Science Fair Project Encyclopedia
Merton College, Oxford
|Warden||Dame Jessica Rawson|
Merton College is one of the constituent colleges of the University of Oxford in the United Kingdom. The squat, square tower of its chapel is one of the city's landmarks. Mob Quad, built in the 14th century, is the oldest quadrangle (or courtyard) of any Oxford or Cambridge college and set the pattern for collegiate architecture for future generations (though this claim is disputed by Corpus Christi College, Cambridge, who say their Old Court is older). The other quads are Front Quad, Fellows Quad, St. Albans ("Stubbins"), and Rose Lane, across the magnificent Fellows Gardens. The garden fills the SE corner of the old walled city of Oxford. The walls may be seen from Christ Church Meadows.
Another remarkable, and little known, architectural feature is the tunnel, which has an opening in the old drying room, located in a subterranean realm of the college known as The Underworld, and which leads to a door to the stock room of the college bar. The door is locked and the whereabouts of the keys have been unknown for many years, since a former bar steward left the college.
The college was founded in 1264 by Walter de Merton, making it one of the earliest-established colleges of the University. (The title of earliest-established is disputed between Merton College, Balliol College and University College.) With the egregious interruption of the English Civil War it has been a fairly sleepy place ever since. Since the early 1980s its peaceful nature has been disturbed once a year by the infamous Time Ceremony, in which students dressed in formal 'sub fusc' walk around Fellows Quad backwards while drinking port in order to maintain the integrity of the space-time continuum as British Summer Time ends in October. The ceremony was invented by two undergraduates in 1970 as spoof on other Oxford ceremonies. In recent years, the college has achieved high placings in the Norrington Table.
Notable former Mertonians
This list of Merton Fellows and alumni is grouped into centuries; where the person's life spans more than one century, the (approximate) date of matriculation is used. The names are alphabetical by surname within each group.
- John Bainbridge, astronomer
- Sir Thomas Bodley, diplomat, scholar, and librarian
- William Harvey, physician
- Sir Henry Savile, scholar and statesman
- Max Beerbohm, author and caricaturist
- Lord Randolph Churchill, British statesman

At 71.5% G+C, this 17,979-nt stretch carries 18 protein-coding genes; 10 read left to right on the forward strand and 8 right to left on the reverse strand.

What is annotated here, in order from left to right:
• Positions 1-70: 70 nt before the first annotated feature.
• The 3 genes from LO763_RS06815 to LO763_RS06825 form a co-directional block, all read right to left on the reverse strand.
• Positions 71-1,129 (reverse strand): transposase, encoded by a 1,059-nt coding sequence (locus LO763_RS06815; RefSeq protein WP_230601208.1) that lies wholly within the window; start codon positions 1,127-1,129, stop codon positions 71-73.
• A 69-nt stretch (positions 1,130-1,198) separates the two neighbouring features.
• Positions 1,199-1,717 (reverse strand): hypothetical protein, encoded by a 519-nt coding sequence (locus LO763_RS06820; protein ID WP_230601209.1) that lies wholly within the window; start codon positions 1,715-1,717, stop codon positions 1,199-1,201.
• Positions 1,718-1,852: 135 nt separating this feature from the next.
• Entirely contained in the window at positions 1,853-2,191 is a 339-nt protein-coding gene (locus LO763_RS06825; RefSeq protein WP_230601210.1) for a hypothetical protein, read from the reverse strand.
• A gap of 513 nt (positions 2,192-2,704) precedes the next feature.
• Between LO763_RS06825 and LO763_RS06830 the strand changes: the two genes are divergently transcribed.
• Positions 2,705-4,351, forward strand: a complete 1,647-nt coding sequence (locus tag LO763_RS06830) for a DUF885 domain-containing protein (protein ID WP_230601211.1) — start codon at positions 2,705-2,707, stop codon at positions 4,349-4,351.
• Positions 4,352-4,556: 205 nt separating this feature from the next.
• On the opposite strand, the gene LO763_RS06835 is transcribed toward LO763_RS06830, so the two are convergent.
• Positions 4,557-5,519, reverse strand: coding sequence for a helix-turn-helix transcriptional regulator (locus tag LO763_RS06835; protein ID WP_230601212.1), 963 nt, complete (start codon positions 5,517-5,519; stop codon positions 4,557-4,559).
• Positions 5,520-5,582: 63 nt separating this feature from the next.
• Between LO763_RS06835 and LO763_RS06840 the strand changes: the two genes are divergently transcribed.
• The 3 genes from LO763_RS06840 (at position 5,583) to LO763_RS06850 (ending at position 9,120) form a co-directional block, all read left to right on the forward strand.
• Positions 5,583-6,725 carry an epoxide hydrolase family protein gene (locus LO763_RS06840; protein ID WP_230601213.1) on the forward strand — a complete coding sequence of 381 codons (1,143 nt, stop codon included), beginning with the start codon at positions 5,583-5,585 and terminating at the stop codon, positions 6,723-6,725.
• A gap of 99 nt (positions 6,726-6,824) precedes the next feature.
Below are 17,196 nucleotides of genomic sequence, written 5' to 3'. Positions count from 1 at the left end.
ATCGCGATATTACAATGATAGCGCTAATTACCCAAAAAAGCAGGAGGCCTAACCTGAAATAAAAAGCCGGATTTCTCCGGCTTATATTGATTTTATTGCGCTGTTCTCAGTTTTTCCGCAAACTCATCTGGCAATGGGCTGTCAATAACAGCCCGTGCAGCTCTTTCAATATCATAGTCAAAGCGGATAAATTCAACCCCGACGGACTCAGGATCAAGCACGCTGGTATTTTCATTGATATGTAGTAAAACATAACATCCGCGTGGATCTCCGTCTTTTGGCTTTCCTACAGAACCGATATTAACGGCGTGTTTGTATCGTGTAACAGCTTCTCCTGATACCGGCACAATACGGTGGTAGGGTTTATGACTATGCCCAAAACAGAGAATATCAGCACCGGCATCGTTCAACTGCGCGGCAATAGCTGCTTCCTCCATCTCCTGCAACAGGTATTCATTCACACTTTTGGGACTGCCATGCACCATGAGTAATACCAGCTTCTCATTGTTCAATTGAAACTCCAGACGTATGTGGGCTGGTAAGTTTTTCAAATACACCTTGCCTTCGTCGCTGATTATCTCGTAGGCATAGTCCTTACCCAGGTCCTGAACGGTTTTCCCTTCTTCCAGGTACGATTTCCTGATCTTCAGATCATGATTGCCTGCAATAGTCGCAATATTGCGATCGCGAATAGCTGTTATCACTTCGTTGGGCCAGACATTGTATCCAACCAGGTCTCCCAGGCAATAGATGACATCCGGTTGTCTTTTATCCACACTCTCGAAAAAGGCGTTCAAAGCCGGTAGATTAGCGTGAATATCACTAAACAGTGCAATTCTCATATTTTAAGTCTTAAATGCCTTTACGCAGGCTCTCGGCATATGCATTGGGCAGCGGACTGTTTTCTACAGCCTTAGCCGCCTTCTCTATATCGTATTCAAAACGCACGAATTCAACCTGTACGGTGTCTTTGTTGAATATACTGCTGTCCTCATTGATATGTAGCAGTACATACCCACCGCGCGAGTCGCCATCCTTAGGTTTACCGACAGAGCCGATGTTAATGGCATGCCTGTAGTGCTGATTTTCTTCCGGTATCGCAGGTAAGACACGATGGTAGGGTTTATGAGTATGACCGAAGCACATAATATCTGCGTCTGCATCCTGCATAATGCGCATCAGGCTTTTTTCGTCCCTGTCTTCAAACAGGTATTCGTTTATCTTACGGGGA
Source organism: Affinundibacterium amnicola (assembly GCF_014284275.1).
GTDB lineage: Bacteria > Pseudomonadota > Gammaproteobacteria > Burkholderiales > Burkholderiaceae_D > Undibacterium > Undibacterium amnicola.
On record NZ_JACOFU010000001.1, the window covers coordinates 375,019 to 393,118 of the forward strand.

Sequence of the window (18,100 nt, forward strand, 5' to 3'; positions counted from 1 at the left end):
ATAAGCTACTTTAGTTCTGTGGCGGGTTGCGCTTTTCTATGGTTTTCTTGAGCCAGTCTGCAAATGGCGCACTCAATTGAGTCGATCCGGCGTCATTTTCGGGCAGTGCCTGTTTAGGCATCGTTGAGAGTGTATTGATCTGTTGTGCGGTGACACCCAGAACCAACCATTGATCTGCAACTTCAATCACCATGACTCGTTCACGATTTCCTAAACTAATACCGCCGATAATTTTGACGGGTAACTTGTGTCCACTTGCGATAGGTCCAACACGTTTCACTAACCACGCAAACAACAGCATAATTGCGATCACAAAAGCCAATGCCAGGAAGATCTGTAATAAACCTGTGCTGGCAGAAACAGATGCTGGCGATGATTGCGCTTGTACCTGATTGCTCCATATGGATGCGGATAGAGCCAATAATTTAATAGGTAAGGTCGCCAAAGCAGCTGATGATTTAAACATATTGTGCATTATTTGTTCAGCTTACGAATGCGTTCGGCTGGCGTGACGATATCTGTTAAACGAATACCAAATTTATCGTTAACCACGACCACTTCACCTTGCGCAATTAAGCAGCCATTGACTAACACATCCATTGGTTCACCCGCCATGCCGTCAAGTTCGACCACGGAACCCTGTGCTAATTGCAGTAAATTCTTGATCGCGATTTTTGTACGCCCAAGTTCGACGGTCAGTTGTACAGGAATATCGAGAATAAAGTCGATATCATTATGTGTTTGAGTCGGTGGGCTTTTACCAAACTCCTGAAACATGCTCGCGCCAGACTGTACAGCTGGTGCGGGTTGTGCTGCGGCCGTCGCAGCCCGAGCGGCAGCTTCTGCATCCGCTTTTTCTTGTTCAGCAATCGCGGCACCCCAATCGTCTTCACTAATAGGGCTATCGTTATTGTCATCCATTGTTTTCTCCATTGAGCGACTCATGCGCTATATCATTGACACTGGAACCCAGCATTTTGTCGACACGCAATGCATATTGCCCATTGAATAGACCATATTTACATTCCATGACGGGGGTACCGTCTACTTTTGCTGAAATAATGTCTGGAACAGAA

- F. E. Smith, British statesman (at Merton as a graduate)
- Theodor Adorno, philosopher, sociologist, musicologist, and art critic
- Sir Lennox Berkeley, composer
- Sir Roger Bannister, middle-distance runner and neurologist
- Sir Basil Blackwell, bookseller and publisher
- Edmund Blunden, Professor of Poetry
- Frank Bough, broadcaster
- Leonard Cheshire, RAF pilot and philanthropist
- T. S. Eliot, poet
- Mark Haddon, author
- Andrew Irvine, mountaineer
- Sir Jeremy Isaacs, broadcaster and impressario
- Tim Jackson, auctioneer
- Alec Jeffreys, geneticist
- Philip Jones, musician
- Kris Kristofferson, actor and musician
- Professor Anthony Leggett, physicist
- John Lucas, philosopher
- Louis MacNeice, poet
- Reginald Maudling, politician
- HIH Naruhito, Crown Prince of Japan
- Airey Neave, politician
- David Parkinson, broadcaster
- Reynolds Price, poet
- Sir George Radda, scientist
- Michael Ridpath, author
- Siegfried Sassoon, war poet (at Merton as a graduate)
- Howard K. Smith, journalist and broadcaster
- Frederick Soddy, scientist
- Sir Howard Stringer, businessman
- Mark Thompson, broadcaster
- Professor Niko Tinbergen, ethologist
- J. R. R. Tolkien, author and Merton Professor of English
- Professor Sir Andrew Wiles, mathematician
- Angus Wilson, author
The college preprandial grace, always recited before formal dinners in Hall and usually by the senior Postmaster present, is based on verses 15 and 16 of Psalm 145 . The precise words of the Latin are:
Oculi omnium in te respiciunt, Domine. Tu das escam illis tempore opportuno. Aperis manum tuam, et imples omne animal benedictione tua. Benedicas nobis, Deus, omnibus donis quae de tua beneficentia accepturi simus. Per Iesum Christum dominum nostrum, Amen.
This is fairly long by Oxford standards, but at least there is no postprandial grace.
Roughly translated it means: "The eyes of the world look up to thee, O Lord. Thou givest them food in due season. Thou openest thy hand and fillest every creature with thy blessing. Thou blessest us, O God, with all the gifts which by thy good works we are about to receive. Through Jesus Christ, Our Lord, Amen."
- Bott, A. (1993). Merton College: A Short History of the Buildings. Oxford: Merton College. ISBN 0952231409.
- Martin, G.H. & Highfield, J.R.L. (1997). A History of Merton College. Oxford: Oxford University Press. ISBN 0199201838.
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